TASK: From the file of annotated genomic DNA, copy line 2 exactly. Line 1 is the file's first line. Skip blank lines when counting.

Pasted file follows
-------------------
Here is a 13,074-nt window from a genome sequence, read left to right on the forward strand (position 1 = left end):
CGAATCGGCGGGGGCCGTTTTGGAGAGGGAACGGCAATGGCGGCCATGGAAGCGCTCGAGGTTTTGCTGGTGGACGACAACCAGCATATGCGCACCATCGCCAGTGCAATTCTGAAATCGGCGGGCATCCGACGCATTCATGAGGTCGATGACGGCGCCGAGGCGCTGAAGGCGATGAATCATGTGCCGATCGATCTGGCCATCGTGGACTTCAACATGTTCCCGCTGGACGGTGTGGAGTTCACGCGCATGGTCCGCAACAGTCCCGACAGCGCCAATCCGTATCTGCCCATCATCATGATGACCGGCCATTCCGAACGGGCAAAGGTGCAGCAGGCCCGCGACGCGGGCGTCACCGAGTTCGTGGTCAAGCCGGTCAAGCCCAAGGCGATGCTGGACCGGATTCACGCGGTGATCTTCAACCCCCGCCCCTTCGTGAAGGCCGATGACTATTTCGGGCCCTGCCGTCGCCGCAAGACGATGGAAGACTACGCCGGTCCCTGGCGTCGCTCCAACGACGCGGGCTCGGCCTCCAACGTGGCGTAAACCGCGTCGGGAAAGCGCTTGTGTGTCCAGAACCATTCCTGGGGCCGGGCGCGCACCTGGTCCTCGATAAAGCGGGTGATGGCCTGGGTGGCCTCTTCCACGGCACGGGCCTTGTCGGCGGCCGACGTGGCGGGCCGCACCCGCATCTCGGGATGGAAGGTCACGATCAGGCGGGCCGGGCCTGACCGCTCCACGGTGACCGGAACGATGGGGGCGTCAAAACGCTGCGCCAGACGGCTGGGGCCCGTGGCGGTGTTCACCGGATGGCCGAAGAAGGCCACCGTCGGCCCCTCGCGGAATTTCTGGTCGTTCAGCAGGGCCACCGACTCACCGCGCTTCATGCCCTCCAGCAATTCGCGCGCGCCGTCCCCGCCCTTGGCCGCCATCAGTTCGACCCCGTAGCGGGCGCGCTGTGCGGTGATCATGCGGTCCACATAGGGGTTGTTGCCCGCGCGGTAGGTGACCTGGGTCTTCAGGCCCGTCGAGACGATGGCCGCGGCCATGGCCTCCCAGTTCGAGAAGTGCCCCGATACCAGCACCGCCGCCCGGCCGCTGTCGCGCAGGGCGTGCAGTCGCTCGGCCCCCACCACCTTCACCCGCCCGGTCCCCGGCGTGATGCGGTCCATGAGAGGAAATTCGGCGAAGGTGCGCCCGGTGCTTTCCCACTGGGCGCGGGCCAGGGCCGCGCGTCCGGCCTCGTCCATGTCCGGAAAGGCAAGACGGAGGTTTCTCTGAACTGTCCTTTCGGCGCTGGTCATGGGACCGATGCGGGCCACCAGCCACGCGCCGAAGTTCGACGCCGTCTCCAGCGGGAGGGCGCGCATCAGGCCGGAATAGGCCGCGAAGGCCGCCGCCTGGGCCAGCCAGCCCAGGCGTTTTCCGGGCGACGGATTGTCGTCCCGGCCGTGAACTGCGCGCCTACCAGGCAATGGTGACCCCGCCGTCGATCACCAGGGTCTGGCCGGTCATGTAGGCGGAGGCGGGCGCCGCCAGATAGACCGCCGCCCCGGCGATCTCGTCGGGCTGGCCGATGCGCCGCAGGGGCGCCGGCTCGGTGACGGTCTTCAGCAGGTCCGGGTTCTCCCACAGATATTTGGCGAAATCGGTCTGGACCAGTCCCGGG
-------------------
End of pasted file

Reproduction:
CGAATCGGCGGGGGCCGTTTTGGAGAGGGAACGGCAATGGCGGCCATGGAAGCGCTCGAGGTTTTGCTGGTGGACGACAACCAGCATATGCGCACCATCGCCAGTGCAATTCTGAAATCGGCGGGCATCCGACGCATTCATGAGGTCGATGACGGCGCCGAGGCGCTGAAGGCGATGAATCATGTGCCGATCGATCTGGCCATCGTGGACTTCAACATGTTCCCGCTGGACGGTGTGGAGTTCACGCGCATGGTCCGCAACAGTCCCGACAGCGCCAATCCGTATCTGCCCATCATCATGATGACCGGCCATTCCGAACGGGCAAAGGTGCAGCAGGCCCGCGACGCGGGCGTCACCGAGTTCGTGGTCAAGCCGGTCAAGCCCAAGGCGATGCTGGACCGGATTCACGCGGTGATCTTCAACCCCCGCCCCTTCGTGAAGGCCGATGACTATTTCGGGCCCTGCCGTCGCCGCAAGACGATGGAAGACTACGCCGGTCCCTGGCGTCGCTCCAACGACGCGGGCTCGGCCTCCAACGTGGCGTAAACCGCGTCGGGAAAGCGCTTGTGTGTCCAGAACCATTCCTGGGGCCGGGCGCGCACCTGGTCCTCGATAAAGCGGGTGATGGCCTGGGTGGCCTCTTCCACGGCACGGGCCTTGTCGGCGGCCGACGTGGCGGGCCGCACCCGCATCTCGGGATGGAAGGTCACGATCAGGCGGGCCGGGCCTGACCGCTCCACGGTGACCGGAACGATGGGGGCGTCAAAACGCTGCGCCAGACGGCTGGGGCCCGTGGCGGTGTTCACCGGATGGCCGAAGAAGGCCACCGTCGGCCCCTCGCGGAATTTCTGGTCGTTCAGCAGGGCCACCGACTCACCGCGCTTCATGCCCTCCAGCAATTCGCGCGCGCCGTCCCCGCCCTTGGCCGCCATCAGTTCGACCCCGTAGCGGGCGCGCTGTGCGGTGATCATGCGGTCCACATAGGGGTTGTTGCCCGCGCGGTAGGTGACCTGGGTCTTCAGGCCCGTCGAGACGATGGCCGCGGCCATGGCCTCCCAGTTCGAGAAGTGCCCCGATACCAGCACCGCCGCCCGGCCGCTGTCGCGCAGGGCGTGCAGTCGCTCGGCCCCCACCACCTTCACCCGCCCGGTCCCCGGCGTGATGCGGTCCATGAGAGGAAATTCGGCGAAGGTGCGCCCGGTGCTTTCCCACTGGGCGCGGGCCAGGGCCGCGCGTCCGGCCTCGTCCATGTCCGGAAAGGCAAGACGGAGGTTTCTCTGAACTGTCCTTTCGGCGCTGGTCATGGGACCGATGCGGGCCACCAGCCACGCGCCGAAGTTCGACGCCGTCTCCAGCGGGAGGGCGCGCATCAGGCCGGAATAGGCCGCGAAGGCCGCCGCCTGGGCCAGCCAGCCCAGGCGTTTTCCGGGCGACGGATTGTCGTCCCGGCCGTGAACTGCGCGCCTACCAGGCAATGGTGACCCCGCCGTCGATCACCAGGGTCTGGCCGGTCATGTAGGCGGAGGCGGGCGCCGCCAGATAGACCGCCGCCCCGGCGATCTCGTCGGGCTGGCCGATGCGCCGCAGGGGCGCCGGCTCGGTGACGGTCTTCAGCAGGTCCGGGTTCTCCCACAGATATTTGGCGAAATCGGTCTGGACCAGTCCCGGG